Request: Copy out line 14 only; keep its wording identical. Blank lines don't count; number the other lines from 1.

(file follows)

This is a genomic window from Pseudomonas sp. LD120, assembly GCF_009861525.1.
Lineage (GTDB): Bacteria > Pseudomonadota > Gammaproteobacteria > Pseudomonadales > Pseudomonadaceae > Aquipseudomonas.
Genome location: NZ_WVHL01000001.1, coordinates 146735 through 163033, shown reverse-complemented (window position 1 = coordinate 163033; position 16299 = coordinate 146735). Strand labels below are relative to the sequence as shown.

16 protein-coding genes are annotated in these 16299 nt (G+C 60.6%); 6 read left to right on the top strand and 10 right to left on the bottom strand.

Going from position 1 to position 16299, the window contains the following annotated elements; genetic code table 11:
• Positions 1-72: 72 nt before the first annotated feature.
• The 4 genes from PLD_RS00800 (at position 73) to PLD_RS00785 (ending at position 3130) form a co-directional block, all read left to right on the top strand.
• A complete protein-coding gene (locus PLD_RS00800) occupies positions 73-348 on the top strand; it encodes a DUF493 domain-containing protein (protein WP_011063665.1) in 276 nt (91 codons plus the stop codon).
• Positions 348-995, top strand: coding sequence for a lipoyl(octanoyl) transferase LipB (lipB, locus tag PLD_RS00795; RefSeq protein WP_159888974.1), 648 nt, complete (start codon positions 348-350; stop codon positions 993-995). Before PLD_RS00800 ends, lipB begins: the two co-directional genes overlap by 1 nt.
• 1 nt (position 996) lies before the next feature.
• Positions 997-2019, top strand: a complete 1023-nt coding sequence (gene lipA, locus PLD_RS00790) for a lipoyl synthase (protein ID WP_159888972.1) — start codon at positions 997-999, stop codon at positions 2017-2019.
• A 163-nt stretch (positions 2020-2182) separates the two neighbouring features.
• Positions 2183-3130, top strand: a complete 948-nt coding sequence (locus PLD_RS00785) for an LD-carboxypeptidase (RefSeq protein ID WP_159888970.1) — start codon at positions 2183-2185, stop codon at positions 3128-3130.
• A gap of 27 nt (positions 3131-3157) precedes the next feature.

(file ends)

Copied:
• A gap of 27 nt (positions 3131-3157) precedes the next feature.